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NASA has added a landing to a future Artemis mission previously devoted to lunar Gateway assembly. Early this year NASA said the Artemis 4 mission would not have a lunar landing but instead be used to install the I-Hab module to the Gateway. However, in a conference presentation Friday, NASA said Artemis 4 would now have a crewed lunar landing, using the "Option B" version of SpaceX's Starship. That will be an upgraded version of the Starship used on Artemis 3 to support longer lunar stays by larger crews. The Artemis 5 mission will likely be used to demonstrate the lander from a second company that NASA will select as part of the ongoing Sustaining Lunar Development procurement. [SpaceNews]

China has conducted a series of engine tests for a launch vehicle capable of sending astronauts to the moon. A 300-second mission duty cycle test of a kerosene-liquid oxygen engine called YF-100M took place earlier this month, while another engine using liquid oxygen and liquid hydrogen for the rocket's third stage passed the milestone of 10,000 seconds of cumulative runtime. The new rocket is sometimes referred to as the Long March 5 Dengyue ("moon landing") or Long March 5G. It will be capable of sending 27 metric tons into translunar injection trajectory; two such launches would send a crewed spacecraft and lander to lunar orbit. Senior Chinese space officials say the country will be capable of executing this idea for a short-term lunar stay mission before 2030. [SpaceNews]

NorthStar Earth and Space will launch its first satellites to collect space situational awareness data next year with Virgin Orbit. The company announced last week its first three satellites, built by Spire through that company's "space as a service" offering, will launch in mid-2023. NorthStar is planning a constellation of 24 satellites that will track objects from low Earth orbit to geostationary orbit and beyond. [SpaceNews]

China launched a classified satellite late Friday. A Long March 2D rocket lifted off from the Jiuquan Satellite Launch Center at 9:01 p.m. Eastern and place the Shiyan-20C satellite into orbit. The satellite is believed to be a technology demonstration satellite, although few details are available about its mission or the technologies it will demonstrate. [NASASpaceFlight.com]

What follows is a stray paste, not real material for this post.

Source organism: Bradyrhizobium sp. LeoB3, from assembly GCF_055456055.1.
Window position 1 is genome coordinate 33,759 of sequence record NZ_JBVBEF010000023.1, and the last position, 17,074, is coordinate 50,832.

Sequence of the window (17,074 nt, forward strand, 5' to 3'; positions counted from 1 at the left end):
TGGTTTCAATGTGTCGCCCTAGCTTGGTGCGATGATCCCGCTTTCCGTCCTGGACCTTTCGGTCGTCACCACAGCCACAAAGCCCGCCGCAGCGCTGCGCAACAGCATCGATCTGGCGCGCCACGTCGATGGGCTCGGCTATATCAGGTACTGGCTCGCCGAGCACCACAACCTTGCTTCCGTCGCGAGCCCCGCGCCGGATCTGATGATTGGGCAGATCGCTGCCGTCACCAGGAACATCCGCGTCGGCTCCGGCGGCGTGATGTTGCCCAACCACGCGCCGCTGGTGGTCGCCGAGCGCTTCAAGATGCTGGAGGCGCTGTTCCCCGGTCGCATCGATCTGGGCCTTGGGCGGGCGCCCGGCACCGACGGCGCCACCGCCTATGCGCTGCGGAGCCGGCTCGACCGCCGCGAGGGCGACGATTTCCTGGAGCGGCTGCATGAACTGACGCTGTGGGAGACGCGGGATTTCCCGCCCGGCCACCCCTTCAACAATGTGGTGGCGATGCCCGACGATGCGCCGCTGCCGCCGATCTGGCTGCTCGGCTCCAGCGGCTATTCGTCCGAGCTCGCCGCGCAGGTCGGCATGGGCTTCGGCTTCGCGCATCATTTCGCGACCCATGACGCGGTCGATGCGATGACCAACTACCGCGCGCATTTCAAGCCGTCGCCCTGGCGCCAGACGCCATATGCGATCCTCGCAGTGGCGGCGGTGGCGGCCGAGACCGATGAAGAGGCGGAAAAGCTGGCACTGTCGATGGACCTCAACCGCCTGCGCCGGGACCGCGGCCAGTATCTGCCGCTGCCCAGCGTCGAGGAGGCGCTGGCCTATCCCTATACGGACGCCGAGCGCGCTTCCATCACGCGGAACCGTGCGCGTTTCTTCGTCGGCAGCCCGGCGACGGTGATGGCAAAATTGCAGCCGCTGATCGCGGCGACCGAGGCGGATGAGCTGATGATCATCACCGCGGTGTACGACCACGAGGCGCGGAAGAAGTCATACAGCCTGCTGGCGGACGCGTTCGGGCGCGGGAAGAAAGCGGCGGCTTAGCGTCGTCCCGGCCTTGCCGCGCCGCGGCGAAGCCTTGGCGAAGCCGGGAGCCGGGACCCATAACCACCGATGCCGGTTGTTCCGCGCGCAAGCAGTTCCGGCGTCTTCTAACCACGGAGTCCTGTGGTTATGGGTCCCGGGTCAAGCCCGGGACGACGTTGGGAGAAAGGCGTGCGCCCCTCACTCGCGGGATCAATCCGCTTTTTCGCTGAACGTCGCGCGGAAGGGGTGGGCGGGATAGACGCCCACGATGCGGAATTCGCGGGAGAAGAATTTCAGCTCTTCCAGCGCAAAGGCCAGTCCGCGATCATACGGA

Stratolaunch flew its giant aircraft Friday with a hypersonic vehicle prototype attached. The plane made a five-hour flight from the Mojave Air and Space Port that, for the first time, had the company's Talon-A separation test vehicle, or TA-0, attached to the pylon on the center portion of its wing between its twin fuselages. Additional captive-carry flights are planned before a drop test of TA-0 in December over the Pacific. [GeekWire]

NASA and ESA released a new version of the famous "Pillars of Creation" image Friday. The new image of the region was taken by the Mid-Infrared Instrument on the James Webb Space Telescope, weeks after another instrument on the space telescope observed the region made famous by the Hubble Space Telescope. In the mid-infrared image many of the stars are now cloaked by gas and dust in that star-forming region 7,000 light-years away. [Space.com]
 

The Week Ahead


Monday: Monday-Tuesday: Tuesday: Tuesday-Wednesday: Tuesday-Thursday:
  • Reston, Va.: CyberSatGov will discuss cybersecurity issues for space systems in both classified and unclassified sessions.
Wednesday:
  • Plesetsk, Russia: Anticipated launch of a Soyuz-2.1b rocket carrying a military satellite at approximately 3:30 a.m. Eastern.
  • Cape Canaveral, Fla.: Scheduled launch of a Falcon 9 carrying Eutelsat's Hotbird 13G satellite at 11:24 p.m. Eastern.
Wednesday-Thursday: Wednesday-Friday: Thursday: Friday: Sunday:
  • Wallops Island, Va.: Scheduled launch of an Antares rocket carrying a Cygnus cargo spacecraft to the International Space Station on the NG-18 mission at 5:50 a.m. Eastern.

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from veteran defense journalist Sandra Erwin